Analysis of TcdB proteins within the hypervirulent clade 2 reveals an impact of RhoA glucosylation on Clostridium difficile proinflammatory activities

Clostridium difficile strains within the hypervirulent clade 2 are responsible for nosocomial outbreaks worldwide. The increased pathogenic potential of these strains has been attributed to several factors but is still poorly understood. During a C. difficile outbreak, a strain from this clade was f...

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Main Authors: Guzman-Verri, Caterina, Quesada-Gómez, Carlos, López-Ureña, Diana, Chumbler, Nicole, Kroh, Heather, Castro-Peña, Carolina, Rodríguez, César, Orozco-Aguilar, Josué, González-Camacho, Sara, Rucavado, Alexandra, Lawley, Trevor, Lacy, D. Borden, Chaves-Olarte, Esteban
Format: Artículo
Language: Inglés
Published: Infection and Immunity 2020
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Online Access: http://hdl.handle.net/11056/17573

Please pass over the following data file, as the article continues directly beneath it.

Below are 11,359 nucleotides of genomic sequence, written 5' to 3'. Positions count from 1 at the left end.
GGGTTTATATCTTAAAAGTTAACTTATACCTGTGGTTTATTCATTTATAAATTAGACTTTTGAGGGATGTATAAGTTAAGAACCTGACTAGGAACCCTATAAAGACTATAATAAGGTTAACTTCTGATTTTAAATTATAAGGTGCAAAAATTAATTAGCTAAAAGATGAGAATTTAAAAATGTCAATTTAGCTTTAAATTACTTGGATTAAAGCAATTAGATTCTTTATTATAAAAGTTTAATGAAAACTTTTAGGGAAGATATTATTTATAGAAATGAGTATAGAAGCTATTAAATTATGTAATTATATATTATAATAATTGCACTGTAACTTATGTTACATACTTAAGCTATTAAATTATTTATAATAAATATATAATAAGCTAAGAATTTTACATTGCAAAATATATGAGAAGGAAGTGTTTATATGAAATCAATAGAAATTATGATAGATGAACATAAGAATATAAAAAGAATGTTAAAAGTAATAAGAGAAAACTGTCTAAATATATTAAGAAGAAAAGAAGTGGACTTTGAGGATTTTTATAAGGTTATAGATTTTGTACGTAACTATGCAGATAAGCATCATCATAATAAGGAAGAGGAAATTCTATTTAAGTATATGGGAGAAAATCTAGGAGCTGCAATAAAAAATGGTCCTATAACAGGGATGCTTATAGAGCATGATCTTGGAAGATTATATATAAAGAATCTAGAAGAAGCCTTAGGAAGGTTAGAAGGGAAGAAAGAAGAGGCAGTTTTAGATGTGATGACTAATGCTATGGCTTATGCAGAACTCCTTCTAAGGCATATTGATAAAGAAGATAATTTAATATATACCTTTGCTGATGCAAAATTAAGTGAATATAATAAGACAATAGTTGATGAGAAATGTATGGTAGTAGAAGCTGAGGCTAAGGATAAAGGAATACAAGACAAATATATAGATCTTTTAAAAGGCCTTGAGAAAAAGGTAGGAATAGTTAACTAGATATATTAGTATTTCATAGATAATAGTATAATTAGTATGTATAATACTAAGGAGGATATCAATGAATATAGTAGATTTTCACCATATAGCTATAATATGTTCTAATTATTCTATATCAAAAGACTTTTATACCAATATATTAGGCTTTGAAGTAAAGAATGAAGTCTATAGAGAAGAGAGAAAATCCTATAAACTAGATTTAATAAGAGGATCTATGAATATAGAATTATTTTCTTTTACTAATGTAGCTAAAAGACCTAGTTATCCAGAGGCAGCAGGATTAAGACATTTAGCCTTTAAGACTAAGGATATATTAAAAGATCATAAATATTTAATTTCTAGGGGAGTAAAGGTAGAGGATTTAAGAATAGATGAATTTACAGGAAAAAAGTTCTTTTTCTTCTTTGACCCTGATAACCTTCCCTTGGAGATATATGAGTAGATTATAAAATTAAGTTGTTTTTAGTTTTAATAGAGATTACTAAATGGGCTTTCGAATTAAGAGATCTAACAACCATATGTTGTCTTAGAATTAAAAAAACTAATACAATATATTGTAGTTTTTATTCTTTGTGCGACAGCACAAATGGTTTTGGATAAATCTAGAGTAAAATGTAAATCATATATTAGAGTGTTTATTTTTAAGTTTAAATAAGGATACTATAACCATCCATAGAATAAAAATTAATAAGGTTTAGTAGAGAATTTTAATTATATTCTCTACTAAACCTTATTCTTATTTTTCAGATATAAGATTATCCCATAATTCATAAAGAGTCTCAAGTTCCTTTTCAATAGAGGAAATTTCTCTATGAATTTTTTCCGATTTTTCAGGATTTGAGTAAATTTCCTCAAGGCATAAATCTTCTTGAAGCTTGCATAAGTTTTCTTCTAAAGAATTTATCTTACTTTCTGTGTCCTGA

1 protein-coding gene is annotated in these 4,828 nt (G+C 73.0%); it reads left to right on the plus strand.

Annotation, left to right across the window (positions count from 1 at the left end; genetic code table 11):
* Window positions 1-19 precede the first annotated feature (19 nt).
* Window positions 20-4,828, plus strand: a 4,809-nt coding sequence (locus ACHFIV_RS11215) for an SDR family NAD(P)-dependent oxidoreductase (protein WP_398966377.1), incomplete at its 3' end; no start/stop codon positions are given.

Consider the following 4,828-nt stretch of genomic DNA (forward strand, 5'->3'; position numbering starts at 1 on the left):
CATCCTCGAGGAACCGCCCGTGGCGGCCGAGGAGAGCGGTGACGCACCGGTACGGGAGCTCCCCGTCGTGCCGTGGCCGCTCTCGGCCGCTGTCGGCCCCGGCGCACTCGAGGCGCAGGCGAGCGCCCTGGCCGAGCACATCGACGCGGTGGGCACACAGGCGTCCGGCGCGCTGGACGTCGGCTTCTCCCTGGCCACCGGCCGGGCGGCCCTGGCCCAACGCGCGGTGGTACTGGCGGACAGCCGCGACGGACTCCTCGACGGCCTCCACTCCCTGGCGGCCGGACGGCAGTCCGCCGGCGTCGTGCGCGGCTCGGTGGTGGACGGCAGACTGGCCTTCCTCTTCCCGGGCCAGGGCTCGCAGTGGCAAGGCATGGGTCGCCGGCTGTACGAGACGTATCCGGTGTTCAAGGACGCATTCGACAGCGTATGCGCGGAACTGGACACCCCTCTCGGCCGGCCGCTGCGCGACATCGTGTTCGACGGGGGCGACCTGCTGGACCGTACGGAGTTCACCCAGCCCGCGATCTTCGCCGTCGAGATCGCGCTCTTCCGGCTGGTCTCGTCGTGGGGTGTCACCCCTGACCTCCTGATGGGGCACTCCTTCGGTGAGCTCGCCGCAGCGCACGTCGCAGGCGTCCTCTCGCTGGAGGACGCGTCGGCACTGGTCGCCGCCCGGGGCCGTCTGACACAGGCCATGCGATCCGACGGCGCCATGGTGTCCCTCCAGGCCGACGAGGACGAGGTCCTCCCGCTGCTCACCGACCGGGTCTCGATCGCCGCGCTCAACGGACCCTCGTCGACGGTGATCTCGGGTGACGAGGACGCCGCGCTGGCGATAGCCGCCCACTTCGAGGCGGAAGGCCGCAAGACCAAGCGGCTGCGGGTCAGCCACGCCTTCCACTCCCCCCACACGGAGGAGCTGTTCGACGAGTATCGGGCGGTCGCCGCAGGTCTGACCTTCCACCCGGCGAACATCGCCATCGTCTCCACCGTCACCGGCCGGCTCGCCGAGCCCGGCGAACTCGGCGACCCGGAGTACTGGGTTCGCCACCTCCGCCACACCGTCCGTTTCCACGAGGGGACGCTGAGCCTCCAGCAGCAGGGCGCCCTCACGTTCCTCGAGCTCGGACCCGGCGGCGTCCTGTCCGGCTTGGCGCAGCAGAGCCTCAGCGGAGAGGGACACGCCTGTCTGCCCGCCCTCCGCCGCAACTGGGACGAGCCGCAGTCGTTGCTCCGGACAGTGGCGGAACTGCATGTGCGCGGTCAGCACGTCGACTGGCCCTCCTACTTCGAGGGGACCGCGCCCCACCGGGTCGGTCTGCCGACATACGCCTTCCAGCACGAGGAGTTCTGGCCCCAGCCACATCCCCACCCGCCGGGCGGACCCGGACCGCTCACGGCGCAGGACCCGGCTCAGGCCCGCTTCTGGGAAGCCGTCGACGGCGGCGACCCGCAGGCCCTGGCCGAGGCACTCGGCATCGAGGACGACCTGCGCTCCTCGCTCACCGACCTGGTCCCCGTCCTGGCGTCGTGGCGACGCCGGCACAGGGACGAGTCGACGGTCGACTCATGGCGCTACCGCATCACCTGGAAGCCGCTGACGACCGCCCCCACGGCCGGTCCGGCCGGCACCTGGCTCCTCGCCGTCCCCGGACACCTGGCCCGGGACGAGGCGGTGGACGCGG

Summary: Clostridium difficile strains within the hypervirulent clade 2 are responsible for nosocomial outbreaks worldwide. The increased pathogenic potential of these strains has been attributed to several factors but is still poorly understood. During a C. difficile outbreak, a strain from this clade was found to induce a variant cytopathic effect (CPE), different from the canonical arborizing CPE. This strain (NAP1V) belongs to the NAP1 genotype but to a ribotype different from the epidemic NAP1/RT027 strain. NAP1V and NAP1 share some properties, including the overproduction of toxins, the binary toxin, and mutations in tcdC. NAP1V is not resistant to fluoroquinolones, however. A comparative analysis of TcdB proteins from NAP1/RT027 and NAP1V strains indicated that both target Rac, Cdc42, Rap, and R-Ras but only the former glucosylates RhoA. Thus, TcdB from hypervirulent clade 2 strains possesses an extended substrate profile, and RhoA is crucial for the type of CPE induced. Sequence comparison and structural modeling revealed that TcdBNAP1 and TcdBNAP1V share the receptor-binding and autoprocessing activities but vary in the glucosyltransferase domain, consistent with the different substrate profile. Whereas the two toxins displayed identical cytotoxic potencies, TcdBNAP1 induced a stronger proinflammatory response than TcdBNAP1V as determined in ex vivo experiments and animal models. Since immune activation at the level of intestinal mucosa is a hallmark of C. difficile-induced infections, we propose that the panel of substrates targeted by TcdB is a determining factor in the pathogenesis of this pathogen and in the differential virulence potential seen among C. difficile strains.